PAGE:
A Mississippi Governor Opposes Black Education Summary

  • Last updated on November 10, 2022

By the end of the nineteenth century, an issue had developed in the post-Reconstruction South over the rights of black Americans to receive a quality public school education. Governor James K. Vardaman of Mississippi, in office from 1904 to 1908, argued vehemently against such a policy, expressing his unapologetic belief that blacks were morally and socially inferior to whites. He also opposed African Americans voting, running for public office, and exercising other rights legally afforded to them after the Civil War, on the basis of what he believed to be their propensity for criminal and otherwise corrupt behavior.

Summary Overview

By the end of the nineteenth century, an issue had developed in the post-Reconstruction South over the rights of black Americans to receive a quality public school education. Governor James K. Vardaman of Mississippi, in office from 1904 to 1908, argued vehemently against such a policy, expressing his unapologetic belief that blacks were morally and socially inferior to whites. He also opposed African Americans voting, running for public office, and exercising other rights legally afforded to them after the Civil War, on the basis of what he believed to be their propensity for criminal and otherwise corrupt behavior.

Defining Moment

By the latter nineteenth century, the Southern states–whose rabid defense of slavery helped fuel the Civil War–saw black political empowerment thrust upon them by the federally imposed Reconstruction program. The Fourteenth and Fifteenth Amendments, for example, granted citizenship to former slaves and gave them the right to vote and hold elected office. However, the Reconstruction era had come to a formal close in 1877, with the withdrawal of the last federal troops from the South, and despite the nominal political equality given to black Americans, Southern white racists quickly returned to political power and began systematically undermining the rights of black Southerners.

During the post-Reconstruction era, a number of fronts opened in the struggle for black equality in these states. One area was the aforementioned power to vote. To be sure, the restored power of white leaders (particularly Democrats) could not force the repeal of the Fourteenth and Fifteenth Amendments, but the imposition of poll taxes and other obstructions kept black Southerners away from the polls. Jim Crow laws imposed legal segregation, and in 1896, the US Supreme Court ruled in Plessy v. Ferguson that “separate but equal” facilities in public transportation were constitutional.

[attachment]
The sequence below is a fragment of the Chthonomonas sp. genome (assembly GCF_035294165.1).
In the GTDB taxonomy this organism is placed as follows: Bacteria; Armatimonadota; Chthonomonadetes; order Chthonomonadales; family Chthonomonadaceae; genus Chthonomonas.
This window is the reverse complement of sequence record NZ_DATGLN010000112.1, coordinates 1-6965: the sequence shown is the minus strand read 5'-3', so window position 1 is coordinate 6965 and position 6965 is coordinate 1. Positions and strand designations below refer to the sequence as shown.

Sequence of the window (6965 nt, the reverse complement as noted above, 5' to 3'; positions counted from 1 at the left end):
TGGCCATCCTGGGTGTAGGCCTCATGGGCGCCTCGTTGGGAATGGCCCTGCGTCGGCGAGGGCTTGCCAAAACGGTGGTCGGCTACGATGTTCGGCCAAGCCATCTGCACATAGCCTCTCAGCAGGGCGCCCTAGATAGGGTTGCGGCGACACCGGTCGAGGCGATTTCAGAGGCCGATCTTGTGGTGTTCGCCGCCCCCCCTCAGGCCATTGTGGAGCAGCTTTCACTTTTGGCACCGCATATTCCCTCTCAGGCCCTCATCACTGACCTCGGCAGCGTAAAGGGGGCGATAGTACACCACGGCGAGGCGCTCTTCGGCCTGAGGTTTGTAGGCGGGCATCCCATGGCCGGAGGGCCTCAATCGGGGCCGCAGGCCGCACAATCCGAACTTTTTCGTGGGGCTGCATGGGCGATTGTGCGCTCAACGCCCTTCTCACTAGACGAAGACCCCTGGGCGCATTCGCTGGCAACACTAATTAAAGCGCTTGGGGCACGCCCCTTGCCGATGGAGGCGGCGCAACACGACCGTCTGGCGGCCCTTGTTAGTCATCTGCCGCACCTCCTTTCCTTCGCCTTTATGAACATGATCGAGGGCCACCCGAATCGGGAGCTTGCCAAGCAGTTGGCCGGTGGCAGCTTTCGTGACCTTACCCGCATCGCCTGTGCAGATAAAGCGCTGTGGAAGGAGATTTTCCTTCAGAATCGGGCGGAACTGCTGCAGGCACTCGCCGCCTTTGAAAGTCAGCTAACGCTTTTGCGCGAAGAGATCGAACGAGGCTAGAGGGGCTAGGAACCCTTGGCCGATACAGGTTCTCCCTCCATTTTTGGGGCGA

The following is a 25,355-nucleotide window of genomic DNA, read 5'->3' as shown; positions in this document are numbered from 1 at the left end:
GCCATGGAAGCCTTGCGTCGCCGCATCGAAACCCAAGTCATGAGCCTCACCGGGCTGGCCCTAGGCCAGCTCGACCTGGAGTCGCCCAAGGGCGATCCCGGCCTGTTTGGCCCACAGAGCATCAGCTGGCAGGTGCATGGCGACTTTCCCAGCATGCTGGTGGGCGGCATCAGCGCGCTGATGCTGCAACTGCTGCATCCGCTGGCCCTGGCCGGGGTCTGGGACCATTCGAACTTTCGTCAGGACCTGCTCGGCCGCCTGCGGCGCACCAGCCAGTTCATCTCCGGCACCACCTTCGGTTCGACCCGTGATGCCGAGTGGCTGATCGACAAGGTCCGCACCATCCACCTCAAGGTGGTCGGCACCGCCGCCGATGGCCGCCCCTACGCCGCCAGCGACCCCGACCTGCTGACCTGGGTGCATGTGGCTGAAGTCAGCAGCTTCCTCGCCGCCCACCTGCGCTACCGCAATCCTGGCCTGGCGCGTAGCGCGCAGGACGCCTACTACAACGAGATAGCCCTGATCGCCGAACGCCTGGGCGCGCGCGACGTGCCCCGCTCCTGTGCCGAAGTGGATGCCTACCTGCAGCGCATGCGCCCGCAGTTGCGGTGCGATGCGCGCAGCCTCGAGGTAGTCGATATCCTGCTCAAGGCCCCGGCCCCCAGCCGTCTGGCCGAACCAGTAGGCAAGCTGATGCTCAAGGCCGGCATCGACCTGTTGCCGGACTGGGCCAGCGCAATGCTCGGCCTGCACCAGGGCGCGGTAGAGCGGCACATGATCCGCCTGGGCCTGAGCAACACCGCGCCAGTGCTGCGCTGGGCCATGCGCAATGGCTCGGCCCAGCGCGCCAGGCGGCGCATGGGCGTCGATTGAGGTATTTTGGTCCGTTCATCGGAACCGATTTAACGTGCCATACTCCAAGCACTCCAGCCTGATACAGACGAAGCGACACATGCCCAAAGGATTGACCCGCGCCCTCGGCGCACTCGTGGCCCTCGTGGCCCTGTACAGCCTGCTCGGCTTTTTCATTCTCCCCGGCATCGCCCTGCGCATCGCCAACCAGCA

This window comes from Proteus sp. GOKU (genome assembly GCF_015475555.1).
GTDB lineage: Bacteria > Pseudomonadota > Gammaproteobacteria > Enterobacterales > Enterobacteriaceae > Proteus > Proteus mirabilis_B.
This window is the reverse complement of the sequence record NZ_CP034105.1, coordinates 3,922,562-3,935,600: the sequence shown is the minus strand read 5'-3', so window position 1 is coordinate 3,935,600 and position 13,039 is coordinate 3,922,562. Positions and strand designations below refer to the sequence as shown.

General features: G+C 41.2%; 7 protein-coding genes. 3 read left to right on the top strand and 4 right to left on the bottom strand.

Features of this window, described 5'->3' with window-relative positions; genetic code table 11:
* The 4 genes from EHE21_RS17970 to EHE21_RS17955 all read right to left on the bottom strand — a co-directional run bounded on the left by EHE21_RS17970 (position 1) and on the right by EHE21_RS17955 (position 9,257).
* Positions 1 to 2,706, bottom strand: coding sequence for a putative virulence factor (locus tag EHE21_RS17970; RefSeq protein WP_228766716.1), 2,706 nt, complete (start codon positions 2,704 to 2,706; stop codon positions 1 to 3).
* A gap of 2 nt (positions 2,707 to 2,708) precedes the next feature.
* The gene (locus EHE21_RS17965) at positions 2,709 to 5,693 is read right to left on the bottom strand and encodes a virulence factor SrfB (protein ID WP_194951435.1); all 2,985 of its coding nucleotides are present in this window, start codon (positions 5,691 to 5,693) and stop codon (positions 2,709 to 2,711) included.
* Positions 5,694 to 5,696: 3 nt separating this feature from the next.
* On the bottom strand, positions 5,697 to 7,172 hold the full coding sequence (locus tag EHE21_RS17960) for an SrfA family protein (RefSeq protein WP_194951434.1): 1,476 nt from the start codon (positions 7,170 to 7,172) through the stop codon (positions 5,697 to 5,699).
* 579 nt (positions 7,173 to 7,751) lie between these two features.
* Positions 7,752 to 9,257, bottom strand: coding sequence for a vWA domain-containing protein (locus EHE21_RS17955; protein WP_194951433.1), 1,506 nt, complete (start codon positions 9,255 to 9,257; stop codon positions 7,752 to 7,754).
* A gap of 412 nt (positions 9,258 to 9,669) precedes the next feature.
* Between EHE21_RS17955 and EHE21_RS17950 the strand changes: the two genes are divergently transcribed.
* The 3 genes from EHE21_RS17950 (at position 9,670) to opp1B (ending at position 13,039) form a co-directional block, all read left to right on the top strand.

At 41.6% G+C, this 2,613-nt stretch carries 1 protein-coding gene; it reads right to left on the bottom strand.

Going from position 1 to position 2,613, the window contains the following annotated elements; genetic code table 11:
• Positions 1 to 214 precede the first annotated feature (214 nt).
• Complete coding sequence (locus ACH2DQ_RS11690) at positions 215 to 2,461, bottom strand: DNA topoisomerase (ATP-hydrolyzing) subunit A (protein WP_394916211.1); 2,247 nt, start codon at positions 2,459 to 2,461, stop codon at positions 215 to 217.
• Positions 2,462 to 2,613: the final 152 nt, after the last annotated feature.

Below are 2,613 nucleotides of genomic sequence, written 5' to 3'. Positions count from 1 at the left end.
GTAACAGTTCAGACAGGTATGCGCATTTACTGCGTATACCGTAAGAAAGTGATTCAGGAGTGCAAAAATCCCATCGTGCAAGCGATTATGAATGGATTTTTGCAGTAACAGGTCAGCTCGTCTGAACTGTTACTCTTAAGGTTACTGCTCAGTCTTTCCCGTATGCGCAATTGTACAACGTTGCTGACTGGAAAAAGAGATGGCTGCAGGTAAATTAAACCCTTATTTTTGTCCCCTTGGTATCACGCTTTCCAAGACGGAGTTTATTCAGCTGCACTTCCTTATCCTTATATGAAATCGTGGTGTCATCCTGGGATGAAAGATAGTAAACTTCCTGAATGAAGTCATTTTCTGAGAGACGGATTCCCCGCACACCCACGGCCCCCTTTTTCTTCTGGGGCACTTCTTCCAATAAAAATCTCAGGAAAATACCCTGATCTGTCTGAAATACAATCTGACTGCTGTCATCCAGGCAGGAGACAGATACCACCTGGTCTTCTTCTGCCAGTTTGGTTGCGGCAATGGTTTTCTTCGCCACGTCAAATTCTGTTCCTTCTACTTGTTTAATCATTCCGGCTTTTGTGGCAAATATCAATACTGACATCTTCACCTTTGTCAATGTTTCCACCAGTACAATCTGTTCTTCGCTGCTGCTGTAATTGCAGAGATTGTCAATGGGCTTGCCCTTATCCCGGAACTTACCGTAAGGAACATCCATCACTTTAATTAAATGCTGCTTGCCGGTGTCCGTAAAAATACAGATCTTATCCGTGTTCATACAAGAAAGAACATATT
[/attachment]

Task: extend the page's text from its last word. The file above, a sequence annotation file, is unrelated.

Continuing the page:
In the public education arena, a similar struggle was taking place. White leaders actively opposed the idea of providing a public education–one that was comparable to that offered to white children–to black children. Even some of the South’s most progressive education leaders called for the creation of a special curriculum that addressed the particular needs of a race perceived by many as fit for little more than manual labor. Prevailing attitudes in the United States (in the North as well as in the South) held that blacks were socially and morally inferior to whites. Statistics unfortunately supported this sentiment in the minds of many–crime rates among African Americans were significantly higher than those among whites, particularly in the South. Even activists, such as W. E. B. Du Bois, whose lifelong pursuit of black equality included the establishment of the National Association for the Advancement of Colored People (NAACP), were troubled by the growing issues of black illiteracy and crime. White Southern leaders, using these statistics and with popular support, were able to continue the fight against black public education.

In Mississippi, the state’s first primary election in 1904 sent Vardaman into the governor’s office. Vardaman, a Democrat, was well known as a progressive, advocating for increased government regulation of large corporations and pursuing laws prohibiting child labor. However, he was also an unabashed and outspoken racist, particularly with regard to African Americans. Complaining that education was “ruining our Negroes,” he closed black public schools in Mississippi one month after his election. He also took out an editorial in Leslie’s Weekly expressing his views on black public education.

Author Biography

James Kimble Vardaman was born on July 26, 1861, in Jackson County, Texas, where his family had moved from Mississippi in the 1850s. In 1868, he and his family moved back to Mississippi, and he was raised in Yalobusha County, where he received his public school education. He studied law while living with an uncle in Carrollton and gained admittance to the Mississippi bar in 1882. Thereafter, he practiced law in Winona while also editing a number of newspapers. Vardaman served in the Mississippi House of Representatives from 1890 to 1896 and later served as an officer in the Spanish-American War. He served one four-year term as governor from 1904 to 1908 (during which he was dubbed the “White Chief”), and was then elected to the US Senate, serving from 1913 to 1919; he actively opposed US involvement in World War I, and thus lost his reelection bid. He retired to Alabama and died on June 25, 1935.